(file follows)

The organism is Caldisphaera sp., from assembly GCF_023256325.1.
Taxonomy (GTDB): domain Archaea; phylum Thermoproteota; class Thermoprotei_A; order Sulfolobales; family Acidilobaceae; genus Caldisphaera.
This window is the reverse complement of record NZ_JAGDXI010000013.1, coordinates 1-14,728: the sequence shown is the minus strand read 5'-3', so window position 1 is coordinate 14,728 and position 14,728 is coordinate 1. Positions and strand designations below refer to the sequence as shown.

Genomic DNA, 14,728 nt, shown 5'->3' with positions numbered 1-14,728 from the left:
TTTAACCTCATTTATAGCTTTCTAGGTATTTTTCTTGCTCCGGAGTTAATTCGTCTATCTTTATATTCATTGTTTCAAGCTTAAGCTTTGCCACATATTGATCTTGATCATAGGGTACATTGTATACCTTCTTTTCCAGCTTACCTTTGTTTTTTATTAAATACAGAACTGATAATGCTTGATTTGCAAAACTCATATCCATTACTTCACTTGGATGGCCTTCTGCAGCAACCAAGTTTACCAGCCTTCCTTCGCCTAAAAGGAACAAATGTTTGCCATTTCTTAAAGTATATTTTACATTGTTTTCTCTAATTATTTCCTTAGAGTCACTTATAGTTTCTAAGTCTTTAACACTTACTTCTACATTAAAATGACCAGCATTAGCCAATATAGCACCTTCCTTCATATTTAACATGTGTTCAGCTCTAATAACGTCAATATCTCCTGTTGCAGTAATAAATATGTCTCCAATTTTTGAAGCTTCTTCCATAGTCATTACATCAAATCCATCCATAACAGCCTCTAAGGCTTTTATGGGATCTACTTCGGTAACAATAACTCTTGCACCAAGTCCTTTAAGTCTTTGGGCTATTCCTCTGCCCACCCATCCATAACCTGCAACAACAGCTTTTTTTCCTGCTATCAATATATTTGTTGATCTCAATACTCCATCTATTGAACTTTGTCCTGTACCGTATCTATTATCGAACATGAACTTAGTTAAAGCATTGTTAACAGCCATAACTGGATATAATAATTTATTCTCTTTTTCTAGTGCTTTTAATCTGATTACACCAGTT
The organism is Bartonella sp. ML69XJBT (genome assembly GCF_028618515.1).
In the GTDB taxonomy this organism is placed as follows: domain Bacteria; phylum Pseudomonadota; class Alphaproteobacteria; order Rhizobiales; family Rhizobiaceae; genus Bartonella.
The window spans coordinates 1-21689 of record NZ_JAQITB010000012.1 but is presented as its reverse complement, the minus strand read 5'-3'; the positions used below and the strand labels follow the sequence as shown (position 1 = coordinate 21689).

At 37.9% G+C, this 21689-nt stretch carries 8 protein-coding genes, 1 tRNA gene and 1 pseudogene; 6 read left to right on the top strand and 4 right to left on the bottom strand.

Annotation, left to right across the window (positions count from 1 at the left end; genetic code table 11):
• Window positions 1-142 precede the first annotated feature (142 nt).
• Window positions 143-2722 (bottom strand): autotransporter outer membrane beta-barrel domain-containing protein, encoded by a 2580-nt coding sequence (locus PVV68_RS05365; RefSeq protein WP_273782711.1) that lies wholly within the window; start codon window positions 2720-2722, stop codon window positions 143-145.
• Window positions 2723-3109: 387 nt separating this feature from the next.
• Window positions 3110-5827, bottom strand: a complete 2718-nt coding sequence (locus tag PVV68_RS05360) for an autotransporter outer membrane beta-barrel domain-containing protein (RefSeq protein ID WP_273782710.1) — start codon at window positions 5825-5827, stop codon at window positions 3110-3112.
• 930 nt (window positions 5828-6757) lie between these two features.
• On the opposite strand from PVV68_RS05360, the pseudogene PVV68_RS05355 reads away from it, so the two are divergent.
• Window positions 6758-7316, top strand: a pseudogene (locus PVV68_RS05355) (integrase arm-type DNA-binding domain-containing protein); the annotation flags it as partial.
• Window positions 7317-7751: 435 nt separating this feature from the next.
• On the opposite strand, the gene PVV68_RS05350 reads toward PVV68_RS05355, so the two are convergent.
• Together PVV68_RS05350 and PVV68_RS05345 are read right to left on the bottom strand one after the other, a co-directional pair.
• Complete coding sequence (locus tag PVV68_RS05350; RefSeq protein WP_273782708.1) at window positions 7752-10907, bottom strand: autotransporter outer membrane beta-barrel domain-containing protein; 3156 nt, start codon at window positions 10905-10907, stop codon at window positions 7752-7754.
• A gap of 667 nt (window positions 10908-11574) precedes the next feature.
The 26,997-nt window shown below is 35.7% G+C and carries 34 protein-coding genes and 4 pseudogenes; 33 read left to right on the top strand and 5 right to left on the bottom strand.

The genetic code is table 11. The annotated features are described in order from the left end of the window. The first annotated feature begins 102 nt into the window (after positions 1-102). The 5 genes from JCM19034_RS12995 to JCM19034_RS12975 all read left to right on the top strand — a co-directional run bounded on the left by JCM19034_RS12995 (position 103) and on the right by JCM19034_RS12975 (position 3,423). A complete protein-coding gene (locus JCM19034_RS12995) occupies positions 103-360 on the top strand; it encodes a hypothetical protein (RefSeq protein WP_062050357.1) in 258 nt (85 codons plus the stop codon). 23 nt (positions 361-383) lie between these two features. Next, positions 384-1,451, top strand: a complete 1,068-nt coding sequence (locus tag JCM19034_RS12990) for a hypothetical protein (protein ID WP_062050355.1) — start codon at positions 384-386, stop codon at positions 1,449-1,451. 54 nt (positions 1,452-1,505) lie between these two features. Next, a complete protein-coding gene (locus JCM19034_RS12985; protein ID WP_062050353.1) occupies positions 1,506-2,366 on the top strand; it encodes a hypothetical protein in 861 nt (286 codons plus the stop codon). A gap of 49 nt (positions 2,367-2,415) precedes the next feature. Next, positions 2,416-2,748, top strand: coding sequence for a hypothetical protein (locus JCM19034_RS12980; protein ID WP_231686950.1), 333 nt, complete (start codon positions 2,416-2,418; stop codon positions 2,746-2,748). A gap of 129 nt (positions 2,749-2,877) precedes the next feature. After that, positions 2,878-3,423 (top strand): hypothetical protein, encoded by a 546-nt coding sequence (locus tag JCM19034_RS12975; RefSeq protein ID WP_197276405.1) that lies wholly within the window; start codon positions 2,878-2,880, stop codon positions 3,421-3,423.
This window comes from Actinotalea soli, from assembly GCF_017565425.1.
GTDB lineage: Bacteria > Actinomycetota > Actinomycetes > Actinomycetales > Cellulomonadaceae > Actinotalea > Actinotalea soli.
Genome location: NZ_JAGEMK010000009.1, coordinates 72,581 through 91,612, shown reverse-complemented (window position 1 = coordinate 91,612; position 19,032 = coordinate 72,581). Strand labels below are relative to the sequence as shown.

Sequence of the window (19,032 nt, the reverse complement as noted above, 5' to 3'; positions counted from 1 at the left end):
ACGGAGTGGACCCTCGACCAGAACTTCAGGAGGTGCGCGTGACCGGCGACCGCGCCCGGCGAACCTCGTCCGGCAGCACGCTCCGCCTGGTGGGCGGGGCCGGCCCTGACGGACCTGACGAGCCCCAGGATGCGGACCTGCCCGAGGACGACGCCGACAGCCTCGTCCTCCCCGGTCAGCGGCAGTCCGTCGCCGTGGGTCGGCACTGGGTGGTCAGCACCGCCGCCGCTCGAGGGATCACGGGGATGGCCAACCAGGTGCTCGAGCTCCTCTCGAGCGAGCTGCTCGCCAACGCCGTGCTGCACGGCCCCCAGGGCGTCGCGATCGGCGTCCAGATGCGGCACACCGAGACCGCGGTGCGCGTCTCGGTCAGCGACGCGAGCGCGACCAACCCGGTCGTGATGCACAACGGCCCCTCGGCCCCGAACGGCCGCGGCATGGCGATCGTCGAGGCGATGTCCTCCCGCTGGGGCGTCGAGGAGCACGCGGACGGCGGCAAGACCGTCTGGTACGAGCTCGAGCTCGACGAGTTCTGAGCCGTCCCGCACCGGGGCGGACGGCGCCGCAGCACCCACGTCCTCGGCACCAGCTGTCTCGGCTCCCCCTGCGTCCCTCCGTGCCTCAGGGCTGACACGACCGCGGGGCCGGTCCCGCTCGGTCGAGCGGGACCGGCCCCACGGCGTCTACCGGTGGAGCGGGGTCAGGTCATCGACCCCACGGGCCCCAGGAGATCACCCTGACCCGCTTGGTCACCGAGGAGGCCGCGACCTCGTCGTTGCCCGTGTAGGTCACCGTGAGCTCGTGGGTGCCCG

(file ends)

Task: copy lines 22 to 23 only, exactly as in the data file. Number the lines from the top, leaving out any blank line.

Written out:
• A gap of 667 nt (window positions 10908-11574) precedes the next feature.
The 26,997-nt window shown below is 35.7% G+C and carries 34 protein-coding genes and 4 pseudogenes; 33 read left to right on the top strand and 5 right to left on the bottom strand.